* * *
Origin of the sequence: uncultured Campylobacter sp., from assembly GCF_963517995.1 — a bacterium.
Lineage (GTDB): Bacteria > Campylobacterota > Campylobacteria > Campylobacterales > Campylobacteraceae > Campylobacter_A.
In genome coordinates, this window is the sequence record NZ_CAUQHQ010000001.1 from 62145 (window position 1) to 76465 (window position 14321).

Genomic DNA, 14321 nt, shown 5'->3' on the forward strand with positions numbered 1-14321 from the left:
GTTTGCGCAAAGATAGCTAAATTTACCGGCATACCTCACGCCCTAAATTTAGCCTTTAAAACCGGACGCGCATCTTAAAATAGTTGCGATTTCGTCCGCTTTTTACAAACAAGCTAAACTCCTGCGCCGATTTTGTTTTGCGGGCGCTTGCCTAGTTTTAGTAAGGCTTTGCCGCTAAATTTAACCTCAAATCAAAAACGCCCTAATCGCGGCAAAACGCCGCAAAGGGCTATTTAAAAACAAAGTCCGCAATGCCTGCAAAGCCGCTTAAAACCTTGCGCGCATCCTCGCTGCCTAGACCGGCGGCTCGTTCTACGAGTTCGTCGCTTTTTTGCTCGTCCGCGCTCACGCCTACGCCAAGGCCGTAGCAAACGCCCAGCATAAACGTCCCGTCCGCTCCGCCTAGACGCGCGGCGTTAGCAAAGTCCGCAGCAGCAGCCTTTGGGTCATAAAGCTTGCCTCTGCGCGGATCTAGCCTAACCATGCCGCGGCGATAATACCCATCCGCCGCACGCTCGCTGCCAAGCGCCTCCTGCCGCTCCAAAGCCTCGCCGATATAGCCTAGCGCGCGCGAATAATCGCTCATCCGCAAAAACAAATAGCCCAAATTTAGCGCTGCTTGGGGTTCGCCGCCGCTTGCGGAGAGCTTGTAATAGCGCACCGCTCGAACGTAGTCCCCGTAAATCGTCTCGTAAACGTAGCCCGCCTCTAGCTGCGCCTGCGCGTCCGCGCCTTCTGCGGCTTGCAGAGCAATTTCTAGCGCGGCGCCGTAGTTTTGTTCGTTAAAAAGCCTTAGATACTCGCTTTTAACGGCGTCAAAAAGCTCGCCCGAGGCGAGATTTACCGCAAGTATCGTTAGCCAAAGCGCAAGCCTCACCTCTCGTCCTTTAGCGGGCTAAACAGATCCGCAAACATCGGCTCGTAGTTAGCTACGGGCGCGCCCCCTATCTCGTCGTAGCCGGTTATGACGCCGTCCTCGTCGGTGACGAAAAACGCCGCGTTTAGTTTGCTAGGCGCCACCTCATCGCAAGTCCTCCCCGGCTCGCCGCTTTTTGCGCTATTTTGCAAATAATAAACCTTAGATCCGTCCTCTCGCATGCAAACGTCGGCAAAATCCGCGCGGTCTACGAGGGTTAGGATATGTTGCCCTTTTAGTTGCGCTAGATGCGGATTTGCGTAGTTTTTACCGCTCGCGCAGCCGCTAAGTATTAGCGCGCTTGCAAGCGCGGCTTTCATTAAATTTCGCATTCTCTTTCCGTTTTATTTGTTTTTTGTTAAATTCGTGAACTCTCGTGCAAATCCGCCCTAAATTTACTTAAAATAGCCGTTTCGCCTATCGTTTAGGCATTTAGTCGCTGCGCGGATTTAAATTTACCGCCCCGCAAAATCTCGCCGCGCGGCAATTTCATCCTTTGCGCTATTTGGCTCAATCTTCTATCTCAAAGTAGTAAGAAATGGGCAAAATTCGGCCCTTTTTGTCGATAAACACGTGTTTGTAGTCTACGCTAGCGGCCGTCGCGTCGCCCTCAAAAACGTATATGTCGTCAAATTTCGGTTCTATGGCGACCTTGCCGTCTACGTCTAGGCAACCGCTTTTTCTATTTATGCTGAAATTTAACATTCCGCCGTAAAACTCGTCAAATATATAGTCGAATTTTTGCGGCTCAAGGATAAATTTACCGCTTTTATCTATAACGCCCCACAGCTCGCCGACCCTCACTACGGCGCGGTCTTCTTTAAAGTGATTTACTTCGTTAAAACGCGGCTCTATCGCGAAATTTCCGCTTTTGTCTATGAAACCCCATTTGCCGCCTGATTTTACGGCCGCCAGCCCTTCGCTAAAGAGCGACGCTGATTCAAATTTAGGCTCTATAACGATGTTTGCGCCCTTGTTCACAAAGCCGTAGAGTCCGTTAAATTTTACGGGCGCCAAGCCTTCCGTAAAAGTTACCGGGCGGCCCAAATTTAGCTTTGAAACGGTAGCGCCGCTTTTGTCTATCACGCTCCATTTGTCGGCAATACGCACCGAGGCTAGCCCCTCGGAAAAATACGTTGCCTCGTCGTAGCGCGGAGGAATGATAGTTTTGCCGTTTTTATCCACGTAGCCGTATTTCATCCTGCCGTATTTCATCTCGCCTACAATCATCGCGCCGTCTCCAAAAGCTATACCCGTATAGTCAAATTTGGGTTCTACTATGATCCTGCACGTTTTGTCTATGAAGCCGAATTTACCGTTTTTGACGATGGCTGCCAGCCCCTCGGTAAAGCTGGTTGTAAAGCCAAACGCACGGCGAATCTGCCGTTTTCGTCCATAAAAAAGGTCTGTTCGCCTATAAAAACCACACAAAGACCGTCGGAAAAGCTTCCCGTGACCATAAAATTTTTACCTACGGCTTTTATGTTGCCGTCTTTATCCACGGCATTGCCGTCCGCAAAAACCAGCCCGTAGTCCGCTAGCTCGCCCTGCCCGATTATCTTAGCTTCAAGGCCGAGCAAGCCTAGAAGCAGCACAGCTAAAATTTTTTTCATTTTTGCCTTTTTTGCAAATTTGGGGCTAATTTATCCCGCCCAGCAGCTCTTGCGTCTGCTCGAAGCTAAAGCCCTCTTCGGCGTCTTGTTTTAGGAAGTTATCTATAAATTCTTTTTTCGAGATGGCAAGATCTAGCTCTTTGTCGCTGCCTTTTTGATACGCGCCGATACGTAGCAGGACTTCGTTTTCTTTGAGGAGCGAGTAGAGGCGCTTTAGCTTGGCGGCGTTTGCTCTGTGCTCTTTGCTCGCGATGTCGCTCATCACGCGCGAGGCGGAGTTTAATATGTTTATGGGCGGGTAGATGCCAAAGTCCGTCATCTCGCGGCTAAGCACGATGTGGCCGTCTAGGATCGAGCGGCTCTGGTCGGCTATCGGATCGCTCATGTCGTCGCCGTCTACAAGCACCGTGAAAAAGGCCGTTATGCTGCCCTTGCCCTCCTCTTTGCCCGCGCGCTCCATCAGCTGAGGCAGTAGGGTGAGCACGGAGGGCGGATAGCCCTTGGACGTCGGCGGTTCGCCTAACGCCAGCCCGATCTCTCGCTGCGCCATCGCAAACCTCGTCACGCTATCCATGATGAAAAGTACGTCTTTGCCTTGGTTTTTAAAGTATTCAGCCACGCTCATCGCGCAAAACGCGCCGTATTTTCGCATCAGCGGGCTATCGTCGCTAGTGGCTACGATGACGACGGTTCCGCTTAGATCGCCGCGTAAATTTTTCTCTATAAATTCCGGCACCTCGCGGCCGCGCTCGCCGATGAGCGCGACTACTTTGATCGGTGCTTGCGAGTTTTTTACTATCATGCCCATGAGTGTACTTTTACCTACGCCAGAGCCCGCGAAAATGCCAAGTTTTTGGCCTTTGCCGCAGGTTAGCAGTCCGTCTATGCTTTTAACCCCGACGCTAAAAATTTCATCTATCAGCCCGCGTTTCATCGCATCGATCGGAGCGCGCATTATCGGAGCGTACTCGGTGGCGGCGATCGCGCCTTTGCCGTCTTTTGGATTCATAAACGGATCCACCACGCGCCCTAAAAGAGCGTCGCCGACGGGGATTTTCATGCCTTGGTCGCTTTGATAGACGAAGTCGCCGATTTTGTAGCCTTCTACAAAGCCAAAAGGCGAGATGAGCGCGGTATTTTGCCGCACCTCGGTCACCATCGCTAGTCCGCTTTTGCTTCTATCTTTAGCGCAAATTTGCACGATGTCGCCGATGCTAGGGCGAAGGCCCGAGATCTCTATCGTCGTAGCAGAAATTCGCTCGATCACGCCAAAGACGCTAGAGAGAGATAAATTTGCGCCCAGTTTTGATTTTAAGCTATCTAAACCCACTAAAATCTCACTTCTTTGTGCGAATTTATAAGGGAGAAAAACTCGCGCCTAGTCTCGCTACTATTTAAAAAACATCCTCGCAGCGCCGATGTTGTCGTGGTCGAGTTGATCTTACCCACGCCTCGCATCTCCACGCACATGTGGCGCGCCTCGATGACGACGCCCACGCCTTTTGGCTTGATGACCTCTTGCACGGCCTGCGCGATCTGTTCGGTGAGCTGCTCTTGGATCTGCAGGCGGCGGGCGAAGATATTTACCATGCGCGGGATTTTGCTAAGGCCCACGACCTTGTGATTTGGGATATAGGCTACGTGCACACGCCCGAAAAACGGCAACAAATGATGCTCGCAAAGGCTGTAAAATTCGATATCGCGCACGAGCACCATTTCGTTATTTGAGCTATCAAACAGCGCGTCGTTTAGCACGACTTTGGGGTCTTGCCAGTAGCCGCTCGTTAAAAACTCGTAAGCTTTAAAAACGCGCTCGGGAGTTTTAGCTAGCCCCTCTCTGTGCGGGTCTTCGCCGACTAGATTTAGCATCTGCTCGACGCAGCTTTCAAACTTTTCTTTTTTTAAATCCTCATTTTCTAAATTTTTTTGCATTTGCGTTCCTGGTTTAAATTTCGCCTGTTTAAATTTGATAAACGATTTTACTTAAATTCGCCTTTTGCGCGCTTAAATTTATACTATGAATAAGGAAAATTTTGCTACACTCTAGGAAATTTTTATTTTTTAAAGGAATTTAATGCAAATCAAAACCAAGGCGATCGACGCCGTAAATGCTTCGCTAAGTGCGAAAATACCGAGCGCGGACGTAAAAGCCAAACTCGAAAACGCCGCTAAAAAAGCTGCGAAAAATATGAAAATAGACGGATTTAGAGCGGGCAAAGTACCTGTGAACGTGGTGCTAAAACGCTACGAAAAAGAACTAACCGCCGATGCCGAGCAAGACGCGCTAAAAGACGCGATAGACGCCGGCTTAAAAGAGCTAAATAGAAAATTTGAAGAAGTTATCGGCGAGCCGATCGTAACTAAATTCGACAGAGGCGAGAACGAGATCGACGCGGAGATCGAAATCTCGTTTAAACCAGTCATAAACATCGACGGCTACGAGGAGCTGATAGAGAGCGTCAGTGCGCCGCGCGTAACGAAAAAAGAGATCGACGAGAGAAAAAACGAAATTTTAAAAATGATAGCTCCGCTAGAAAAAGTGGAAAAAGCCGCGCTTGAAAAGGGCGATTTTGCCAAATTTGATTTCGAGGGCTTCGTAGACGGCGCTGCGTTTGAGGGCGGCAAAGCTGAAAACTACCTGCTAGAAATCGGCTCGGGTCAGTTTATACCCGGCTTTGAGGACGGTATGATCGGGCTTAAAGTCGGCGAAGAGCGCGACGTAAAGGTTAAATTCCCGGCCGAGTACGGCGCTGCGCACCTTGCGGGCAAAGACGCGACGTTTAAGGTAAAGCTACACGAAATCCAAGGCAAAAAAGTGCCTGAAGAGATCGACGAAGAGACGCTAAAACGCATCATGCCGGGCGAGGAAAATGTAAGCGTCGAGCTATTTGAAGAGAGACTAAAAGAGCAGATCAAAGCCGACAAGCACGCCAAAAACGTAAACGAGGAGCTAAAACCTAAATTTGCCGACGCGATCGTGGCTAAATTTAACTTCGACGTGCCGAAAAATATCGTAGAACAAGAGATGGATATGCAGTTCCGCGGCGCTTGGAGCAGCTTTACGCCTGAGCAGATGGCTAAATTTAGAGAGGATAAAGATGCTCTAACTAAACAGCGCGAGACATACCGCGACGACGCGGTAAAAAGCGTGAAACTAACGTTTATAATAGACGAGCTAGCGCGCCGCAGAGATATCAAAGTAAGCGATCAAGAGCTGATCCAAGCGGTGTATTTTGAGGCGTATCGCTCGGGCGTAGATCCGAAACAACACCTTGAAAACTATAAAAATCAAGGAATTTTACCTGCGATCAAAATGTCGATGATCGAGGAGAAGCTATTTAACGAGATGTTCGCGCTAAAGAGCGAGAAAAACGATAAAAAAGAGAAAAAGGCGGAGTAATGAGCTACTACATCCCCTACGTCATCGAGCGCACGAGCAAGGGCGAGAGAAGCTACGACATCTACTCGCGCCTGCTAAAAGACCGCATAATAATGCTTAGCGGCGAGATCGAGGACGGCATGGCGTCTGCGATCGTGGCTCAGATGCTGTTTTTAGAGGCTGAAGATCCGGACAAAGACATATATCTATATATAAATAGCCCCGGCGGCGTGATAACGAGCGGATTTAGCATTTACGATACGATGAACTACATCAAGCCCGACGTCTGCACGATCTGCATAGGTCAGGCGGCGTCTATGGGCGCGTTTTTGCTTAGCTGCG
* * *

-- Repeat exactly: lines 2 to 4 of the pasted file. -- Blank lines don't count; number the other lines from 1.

Lineage (GTDB): Bacteria > Campylobacterota > Campylobacteria > Campylobacterales > Campylobacteraceae > Campylobacter_A.
In genome coordinates, this window is the sequence record NZ_CAUQHQ010000001.1 from 62145 (window position 1) to 76465 (window position 14321).

Genomic DNA, 14321 nt, shown 5'->3' on the forward strand with positions numbered 1-14321 from the left: